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Logo of nihpaAbout Author manuscriptsSubmit a manuscriptNIH Public Access; Author Manuscript; Accepted for publication in peer reviewed journal;
 
Neuropsychology. Author manuscript; available in PMC May 1, 2013.
Published in final edited form as:
PMCID: PMC3349431
NIHMSID: NIHMS364502
Cognitive Predictors of Academic Achievement in Young Children 1 Year Following Traumatic Brain Injury
John B. Fulton,1 Keith Owen Yeates,2 H. Gerry Taylor,3 Nicolay C. Walz,4 and Shari L. Wade4
1Barrow Neurological Institute at Phoenix Children’s Hospital, Phoenix, Arizona
2Center for Biobehavioral Health, The Research Institute at Nationwide Children’s Hospital, Columbus, Ohio, and Department of Pediatrics, The Ohio State University
3Department of Pediatrics, Case Western Reserve University and Rainbow Babies & Children’s Hospital, University Hospitals Case Medical Center, Cleveland, Ohio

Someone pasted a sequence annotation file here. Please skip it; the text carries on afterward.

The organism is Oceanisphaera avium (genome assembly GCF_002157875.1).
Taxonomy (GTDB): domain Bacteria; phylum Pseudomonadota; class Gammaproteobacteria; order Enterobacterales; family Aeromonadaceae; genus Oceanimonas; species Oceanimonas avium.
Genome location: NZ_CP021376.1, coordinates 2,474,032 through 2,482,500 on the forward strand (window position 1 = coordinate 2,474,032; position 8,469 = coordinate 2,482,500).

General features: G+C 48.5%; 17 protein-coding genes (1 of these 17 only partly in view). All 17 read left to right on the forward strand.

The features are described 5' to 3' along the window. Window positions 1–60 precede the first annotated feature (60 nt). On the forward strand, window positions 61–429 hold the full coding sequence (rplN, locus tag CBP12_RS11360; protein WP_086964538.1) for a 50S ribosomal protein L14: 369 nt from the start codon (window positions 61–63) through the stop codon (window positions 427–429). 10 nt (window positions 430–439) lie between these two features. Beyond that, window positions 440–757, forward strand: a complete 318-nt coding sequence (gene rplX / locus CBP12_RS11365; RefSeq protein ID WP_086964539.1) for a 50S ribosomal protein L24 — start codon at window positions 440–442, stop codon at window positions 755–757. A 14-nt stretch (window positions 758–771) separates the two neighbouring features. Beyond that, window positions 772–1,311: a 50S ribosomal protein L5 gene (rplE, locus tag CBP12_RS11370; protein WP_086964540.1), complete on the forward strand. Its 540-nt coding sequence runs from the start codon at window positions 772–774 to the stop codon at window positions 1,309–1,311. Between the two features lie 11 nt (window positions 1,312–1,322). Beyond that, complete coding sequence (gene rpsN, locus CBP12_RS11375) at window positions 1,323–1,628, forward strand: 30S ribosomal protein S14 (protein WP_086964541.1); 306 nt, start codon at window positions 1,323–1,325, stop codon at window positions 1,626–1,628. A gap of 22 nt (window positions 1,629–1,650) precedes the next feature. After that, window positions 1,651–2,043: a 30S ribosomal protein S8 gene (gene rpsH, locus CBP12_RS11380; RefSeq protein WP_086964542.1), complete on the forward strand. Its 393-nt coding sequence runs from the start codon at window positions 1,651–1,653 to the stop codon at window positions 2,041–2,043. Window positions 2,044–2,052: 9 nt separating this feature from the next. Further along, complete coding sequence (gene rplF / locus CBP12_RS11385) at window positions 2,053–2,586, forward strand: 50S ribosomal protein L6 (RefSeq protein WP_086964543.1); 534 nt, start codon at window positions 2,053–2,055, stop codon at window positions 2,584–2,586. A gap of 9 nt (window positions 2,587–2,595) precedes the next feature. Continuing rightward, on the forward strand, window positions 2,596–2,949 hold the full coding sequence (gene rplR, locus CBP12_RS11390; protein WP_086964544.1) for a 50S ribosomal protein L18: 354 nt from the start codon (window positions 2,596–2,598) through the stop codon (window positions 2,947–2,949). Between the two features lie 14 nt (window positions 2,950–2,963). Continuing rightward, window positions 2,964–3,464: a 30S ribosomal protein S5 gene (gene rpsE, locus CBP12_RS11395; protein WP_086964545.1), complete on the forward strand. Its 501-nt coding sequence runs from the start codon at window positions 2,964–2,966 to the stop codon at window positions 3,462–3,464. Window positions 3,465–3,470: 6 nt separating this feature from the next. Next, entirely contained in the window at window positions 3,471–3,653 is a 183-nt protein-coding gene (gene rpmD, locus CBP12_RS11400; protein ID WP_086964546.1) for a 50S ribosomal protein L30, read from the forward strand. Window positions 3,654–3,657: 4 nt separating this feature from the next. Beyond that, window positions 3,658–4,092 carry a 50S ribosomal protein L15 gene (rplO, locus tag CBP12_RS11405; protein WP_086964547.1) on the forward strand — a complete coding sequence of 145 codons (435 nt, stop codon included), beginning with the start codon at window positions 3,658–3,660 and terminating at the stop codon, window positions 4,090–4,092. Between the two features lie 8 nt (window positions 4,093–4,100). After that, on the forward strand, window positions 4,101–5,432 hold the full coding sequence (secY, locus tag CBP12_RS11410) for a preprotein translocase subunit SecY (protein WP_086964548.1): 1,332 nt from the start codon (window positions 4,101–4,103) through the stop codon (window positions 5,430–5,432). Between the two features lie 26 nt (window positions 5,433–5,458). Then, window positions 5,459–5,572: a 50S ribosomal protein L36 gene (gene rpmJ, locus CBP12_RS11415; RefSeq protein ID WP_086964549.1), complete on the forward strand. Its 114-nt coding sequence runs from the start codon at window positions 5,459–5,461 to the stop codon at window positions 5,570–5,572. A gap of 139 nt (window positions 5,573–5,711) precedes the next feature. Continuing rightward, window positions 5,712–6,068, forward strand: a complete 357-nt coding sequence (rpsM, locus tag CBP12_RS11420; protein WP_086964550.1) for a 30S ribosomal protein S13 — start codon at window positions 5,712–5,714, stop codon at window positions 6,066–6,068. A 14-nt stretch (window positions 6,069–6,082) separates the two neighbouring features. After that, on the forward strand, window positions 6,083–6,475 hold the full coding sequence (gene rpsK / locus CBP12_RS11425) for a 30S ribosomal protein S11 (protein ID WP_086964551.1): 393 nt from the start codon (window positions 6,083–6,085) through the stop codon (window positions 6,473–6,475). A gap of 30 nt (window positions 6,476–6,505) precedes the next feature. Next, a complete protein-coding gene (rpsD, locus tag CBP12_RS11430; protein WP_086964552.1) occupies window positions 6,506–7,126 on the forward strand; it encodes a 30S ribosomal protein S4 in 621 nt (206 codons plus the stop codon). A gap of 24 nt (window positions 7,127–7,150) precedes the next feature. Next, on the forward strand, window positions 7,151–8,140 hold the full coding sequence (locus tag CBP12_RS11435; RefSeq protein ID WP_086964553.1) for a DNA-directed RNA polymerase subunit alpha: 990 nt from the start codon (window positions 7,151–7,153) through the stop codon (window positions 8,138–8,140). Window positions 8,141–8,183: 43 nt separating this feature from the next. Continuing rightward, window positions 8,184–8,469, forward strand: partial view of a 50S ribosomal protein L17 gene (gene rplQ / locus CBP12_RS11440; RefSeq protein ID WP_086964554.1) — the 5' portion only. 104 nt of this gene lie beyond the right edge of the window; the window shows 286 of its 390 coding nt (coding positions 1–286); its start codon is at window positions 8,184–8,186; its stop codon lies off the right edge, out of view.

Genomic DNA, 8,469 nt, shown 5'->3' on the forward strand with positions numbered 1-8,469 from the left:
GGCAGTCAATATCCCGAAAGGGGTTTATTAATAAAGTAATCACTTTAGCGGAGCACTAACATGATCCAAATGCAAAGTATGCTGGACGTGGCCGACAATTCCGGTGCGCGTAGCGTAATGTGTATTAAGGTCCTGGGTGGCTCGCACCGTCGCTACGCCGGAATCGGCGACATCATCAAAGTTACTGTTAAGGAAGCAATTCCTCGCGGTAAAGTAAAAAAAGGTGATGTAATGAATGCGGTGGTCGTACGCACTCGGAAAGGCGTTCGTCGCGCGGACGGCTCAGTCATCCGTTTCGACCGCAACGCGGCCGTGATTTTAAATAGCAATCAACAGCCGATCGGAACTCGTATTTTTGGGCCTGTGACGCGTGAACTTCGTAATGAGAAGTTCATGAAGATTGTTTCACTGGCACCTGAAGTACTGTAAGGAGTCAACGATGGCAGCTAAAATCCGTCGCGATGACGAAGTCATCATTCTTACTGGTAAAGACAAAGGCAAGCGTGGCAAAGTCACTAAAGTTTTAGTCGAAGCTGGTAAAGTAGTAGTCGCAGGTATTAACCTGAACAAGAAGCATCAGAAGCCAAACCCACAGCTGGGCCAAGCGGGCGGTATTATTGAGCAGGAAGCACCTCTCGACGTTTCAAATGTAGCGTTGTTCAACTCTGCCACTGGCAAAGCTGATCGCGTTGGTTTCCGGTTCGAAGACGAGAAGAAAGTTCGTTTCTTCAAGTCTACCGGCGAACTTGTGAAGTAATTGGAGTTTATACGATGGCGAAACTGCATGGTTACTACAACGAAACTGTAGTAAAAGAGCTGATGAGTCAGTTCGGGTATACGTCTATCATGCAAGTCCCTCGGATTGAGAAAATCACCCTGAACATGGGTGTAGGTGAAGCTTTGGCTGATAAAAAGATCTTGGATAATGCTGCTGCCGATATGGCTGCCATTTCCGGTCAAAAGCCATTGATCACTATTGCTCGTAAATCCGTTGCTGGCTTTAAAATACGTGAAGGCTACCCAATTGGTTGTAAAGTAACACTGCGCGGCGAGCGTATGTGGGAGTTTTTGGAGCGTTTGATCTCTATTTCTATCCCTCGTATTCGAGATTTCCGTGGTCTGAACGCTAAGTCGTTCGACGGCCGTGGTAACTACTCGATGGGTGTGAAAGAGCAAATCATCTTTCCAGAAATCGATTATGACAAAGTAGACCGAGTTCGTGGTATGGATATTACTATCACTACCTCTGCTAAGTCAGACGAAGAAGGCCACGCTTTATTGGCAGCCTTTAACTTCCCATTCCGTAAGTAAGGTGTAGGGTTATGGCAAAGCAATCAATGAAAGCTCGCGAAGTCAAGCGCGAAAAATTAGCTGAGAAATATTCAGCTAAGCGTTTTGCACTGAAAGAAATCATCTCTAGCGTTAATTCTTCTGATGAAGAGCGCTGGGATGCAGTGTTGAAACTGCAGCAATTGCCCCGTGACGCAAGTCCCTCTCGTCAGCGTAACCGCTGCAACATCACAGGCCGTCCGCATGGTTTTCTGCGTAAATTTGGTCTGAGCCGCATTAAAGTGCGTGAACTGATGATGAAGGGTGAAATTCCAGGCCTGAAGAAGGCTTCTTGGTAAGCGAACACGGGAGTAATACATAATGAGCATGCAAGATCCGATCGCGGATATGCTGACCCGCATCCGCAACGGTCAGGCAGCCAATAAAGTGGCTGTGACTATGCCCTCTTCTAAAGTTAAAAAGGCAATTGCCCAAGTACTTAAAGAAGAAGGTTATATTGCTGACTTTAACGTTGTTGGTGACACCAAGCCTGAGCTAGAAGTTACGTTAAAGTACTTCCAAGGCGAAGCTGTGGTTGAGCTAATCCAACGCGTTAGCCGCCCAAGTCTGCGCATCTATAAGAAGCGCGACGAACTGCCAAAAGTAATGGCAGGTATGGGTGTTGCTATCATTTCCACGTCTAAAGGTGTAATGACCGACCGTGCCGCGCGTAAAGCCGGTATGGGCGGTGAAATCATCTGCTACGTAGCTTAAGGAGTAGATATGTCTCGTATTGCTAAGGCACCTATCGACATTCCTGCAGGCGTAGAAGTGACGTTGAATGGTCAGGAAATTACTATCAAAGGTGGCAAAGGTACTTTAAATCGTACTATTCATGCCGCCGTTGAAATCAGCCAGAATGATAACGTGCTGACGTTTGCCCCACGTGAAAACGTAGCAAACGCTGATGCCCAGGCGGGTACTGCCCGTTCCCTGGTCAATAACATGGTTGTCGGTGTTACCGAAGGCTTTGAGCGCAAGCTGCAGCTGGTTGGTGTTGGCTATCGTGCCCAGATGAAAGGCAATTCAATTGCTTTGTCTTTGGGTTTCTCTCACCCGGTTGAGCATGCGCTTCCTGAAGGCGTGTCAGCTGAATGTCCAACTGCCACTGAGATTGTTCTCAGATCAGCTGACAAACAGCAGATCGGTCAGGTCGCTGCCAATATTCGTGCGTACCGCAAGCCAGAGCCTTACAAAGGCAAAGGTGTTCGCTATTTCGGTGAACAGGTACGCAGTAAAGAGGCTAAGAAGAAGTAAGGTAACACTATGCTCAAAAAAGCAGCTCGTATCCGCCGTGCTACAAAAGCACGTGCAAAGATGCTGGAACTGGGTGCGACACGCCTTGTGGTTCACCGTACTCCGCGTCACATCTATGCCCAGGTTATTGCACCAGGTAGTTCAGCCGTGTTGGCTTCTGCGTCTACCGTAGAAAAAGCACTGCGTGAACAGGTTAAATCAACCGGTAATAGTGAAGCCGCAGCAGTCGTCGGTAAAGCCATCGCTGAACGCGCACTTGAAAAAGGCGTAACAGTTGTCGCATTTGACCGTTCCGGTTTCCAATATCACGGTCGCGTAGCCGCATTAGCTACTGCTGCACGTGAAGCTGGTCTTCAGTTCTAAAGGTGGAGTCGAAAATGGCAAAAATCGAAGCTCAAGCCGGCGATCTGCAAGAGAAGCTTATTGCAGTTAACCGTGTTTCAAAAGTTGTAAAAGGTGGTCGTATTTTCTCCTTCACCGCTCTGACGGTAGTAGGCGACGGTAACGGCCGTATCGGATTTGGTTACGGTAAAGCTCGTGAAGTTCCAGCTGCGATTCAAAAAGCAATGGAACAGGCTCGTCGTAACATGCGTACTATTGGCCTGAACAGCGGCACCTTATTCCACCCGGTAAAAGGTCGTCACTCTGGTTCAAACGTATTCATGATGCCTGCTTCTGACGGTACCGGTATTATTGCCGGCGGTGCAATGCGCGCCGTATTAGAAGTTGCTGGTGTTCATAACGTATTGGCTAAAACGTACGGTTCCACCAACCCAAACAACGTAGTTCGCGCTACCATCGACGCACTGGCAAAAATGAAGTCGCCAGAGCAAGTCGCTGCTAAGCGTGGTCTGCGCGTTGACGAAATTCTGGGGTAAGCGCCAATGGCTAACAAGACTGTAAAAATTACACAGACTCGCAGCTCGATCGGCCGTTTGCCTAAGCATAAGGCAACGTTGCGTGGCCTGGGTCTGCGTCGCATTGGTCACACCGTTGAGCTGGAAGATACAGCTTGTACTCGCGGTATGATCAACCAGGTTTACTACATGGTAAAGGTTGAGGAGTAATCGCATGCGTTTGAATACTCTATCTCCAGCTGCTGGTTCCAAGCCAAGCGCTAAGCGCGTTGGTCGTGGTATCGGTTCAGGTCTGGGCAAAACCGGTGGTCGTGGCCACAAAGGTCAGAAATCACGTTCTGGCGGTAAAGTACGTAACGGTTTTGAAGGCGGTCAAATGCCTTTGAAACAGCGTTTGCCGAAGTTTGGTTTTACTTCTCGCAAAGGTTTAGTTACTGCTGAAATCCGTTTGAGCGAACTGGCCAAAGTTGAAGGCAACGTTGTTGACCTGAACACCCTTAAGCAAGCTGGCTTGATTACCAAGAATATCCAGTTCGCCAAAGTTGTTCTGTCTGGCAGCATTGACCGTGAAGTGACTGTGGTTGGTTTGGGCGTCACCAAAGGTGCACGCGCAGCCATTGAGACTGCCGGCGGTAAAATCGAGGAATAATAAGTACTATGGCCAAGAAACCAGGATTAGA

4Cincinnati Children’s Hospital Medical Center, and Department of Pediatrics, University of Cincinnati College of Medicine
Correspondence concerning this article should be addressed to John B. Fulton, Department of Psychology, Phoenix Children’s Hospital, 1919 East Thomas Rd., Phoenix, AZ 85016. Electronic mail may be sent to jfulton/at/phoenixchildrens.com
Objective
To examine cognitive predictors of academic achievement in young children with traumatic brain injury (TBI) and orthopedic injury (OI) shortly after injury and 1 year post-injury.
Methods